The Ducks, Sharks and Kings have made the California portion of the West Coast swing absolutely miserable this season. San Jose has been the best team in the league in the early going, and both Anaheim and Los Angeles are clicking.
The Ducks tied a franchise record with seven straight wins, and Corey Perry has been outstanding for Bruce Boudreau's team. Both he and Ryan Getzlaf have nine points in eight games. Mathieu Perreault has been a nice find for general manager Bob Murray, playing at a point-per-game pace. The depth in goal gives them an edge that will allow them to remain competitive all season.
The concerns in Anaheim center on the defense. Boudreau is leaning heavily on Cam Fowler, who leads the team in average ice time (23:45). He has responded with a Relative Corsi of 12.0, suggesting that the Ducks control offensive play when he's on the ice. It's a dramatic improvement from last season, when Fowler, 21, finished with a minus-4.4 Relative Corsi. After him and Francois Beauchemin, it thins out a little. The Ducks have played 19-year-old defenseman Hampus Lindholm more than 19 minutes a game, which is a dangerous proposition as the season grinds on.
The Kings are a team built more for postseason success than the regular-season haul, so we expect this group to remain competitive in the division, then play its best hockey in the spring.
The Sharks are the pick to win the division. Not only are they off to the strongest start, they're doing it with a team PDO of .996, which suggests their success is warranted and affected little by luck.
The Dan Boyle injury hurts, but the Sharks also have played a majority of their season without Brad Stuart, who was hurt and suspended. GM Doug Wilson has quietly constructed a deep blue line capable of withstanding the inevitable injuries that happen over the course of the season. Marc-Edouard Vlasic (17.3 Relative Corsi, per behindthenet.ca) is one of the game's most underappreciated players. Up front, Tomas Hertl's production will slow as the grind of a first NHL season wears on him, but playing with Joe Thornton has a way of helping when it comes to putting up points. The big question will be whether this group suffers one of those December/January slumps that San Jose teams have been susceptible to. If it doesn't, it would be a statement that this team may be mentally tougher than the Sharks of the past.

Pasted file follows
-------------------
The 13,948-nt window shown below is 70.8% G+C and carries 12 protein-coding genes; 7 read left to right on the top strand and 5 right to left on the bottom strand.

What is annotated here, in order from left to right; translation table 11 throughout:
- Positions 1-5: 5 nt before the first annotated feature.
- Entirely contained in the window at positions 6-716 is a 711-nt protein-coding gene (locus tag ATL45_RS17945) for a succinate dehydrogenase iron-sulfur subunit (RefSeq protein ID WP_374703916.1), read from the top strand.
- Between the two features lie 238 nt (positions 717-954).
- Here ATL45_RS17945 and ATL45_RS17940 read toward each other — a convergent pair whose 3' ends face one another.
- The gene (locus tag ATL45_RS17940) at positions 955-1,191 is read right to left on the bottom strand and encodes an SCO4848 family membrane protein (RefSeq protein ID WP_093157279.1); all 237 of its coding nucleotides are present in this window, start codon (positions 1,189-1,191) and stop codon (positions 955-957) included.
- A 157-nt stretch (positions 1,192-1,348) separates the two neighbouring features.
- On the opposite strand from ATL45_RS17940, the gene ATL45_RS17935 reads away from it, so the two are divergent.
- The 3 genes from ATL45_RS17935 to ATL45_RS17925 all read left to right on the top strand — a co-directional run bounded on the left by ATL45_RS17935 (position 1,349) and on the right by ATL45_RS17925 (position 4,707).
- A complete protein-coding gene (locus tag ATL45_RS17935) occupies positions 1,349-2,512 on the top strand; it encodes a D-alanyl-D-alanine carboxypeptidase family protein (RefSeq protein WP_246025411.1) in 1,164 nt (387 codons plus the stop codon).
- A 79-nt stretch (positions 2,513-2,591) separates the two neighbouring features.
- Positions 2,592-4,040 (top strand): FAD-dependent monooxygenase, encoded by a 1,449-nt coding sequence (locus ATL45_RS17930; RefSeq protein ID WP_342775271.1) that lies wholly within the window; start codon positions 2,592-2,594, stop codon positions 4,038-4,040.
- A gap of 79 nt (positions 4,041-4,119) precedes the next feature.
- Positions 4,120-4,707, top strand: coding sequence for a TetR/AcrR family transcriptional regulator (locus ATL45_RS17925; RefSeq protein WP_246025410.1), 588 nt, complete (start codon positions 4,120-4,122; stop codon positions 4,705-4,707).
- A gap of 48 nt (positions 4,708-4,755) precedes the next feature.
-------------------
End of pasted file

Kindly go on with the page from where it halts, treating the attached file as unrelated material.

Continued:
The trend: Nashville defenseman Seth Jones is starting to wipe out Hertl's early Calder Trophy lead as the NHL's best rookie with an impressive start.
Next question: Is he playing himself into a prominent role on the United States Olympic team?
Jones played exactly one game this season where he saw less than 20 minutes of ice time, and that was the season opener against St. Louis. He's quickly earned the trust of coach Barry Trotz, no small accomplishment for a teenager playing for the Predators.
His 24:28 ice time per game leads all rookies, and it's not close. Fellow American Jacob Trouba averaged 21:15 in Winnipeg before getting hurt, and sits at No. 2 among rookies.
Jones is paired with Shea Weber, which isn't a bad way to break into the league, and he's starting to produce offensively. He has three points in his past five games, including the first two goals of his NHL career.
He's getting a real look by USA Hockey, although the brain trust there would be quick to point out that there's still a lot of hockey to be played between now and when the rosters are announced at the Winter Classic. That said, Jones' play certainly has been everything USA Hockey would have hoped. It certainly doesn't hurt to have Team USA/Nashville GM David Poile making the call, either.
"He has continued to show real versatility, maturity and steadiness in his play," Team USA assistant executive director Jim Johannson said in an email Monday morning.
Those are strong attributes for a defenseman who just turned 19.